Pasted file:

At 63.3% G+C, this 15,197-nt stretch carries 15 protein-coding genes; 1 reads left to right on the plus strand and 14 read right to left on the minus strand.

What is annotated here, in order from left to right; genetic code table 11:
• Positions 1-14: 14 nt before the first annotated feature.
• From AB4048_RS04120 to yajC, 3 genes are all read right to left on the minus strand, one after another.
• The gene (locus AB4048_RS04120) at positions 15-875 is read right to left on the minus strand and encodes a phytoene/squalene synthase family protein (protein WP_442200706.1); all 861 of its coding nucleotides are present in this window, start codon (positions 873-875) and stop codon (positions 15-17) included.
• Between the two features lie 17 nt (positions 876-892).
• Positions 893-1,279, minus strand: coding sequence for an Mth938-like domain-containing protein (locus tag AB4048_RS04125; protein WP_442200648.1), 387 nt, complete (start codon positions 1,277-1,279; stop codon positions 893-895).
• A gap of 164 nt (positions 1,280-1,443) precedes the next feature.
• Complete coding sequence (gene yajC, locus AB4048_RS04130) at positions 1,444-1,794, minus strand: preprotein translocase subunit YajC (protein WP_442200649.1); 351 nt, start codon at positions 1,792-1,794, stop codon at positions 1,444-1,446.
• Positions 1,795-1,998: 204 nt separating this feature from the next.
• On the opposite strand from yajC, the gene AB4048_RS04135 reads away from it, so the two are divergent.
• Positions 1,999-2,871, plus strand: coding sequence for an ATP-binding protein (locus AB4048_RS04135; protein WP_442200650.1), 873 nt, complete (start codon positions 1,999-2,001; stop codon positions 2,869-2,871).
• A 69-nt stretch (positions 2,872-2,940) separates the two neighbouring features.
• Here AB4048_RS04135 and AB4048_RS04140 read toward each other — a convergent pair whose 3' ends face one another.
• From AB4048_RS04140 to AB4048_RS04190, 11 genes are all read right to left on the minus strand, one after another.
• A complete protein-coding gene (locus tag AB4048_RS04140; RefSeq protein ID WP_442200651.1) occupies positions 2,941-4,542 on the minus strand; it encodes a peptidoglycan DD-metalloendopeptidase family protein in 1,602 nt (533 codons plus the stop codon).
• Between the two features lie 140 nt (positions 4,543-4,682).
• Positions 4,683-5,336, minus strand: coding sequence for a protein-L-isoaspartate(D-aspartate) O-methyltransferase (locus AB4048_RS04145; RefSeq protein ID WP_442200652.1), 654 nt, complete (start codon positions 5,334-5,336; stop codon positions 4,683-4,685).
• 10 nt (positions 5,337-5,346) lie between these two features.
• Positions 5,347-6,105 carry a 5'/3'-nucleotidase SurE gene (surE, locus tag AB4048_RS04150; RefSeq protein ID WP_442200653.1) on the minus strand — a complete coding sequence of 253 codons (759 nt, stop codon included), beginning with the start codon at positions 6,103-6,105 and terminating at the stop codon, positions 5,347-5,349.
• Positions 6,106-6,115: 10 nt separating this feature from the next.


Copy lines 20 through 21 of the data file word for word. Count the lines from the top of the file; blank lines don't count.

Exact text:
• Positions 5,347-6,105 carry a 5'/3'-nucleotidase SurE gene (surE, locus tag AB4048_RS04150; RefSeq protein ID WP_442200653.1) on the minus strand — a complete coding sequence of 253 codons (759 nt, stop codon included), beginning with the start codon at positions 6,103-6,105 and terminating at the stop codon, positions 5,347-5,349.
• Positions 6,106-6,115: 10 nt separating this feature from the next.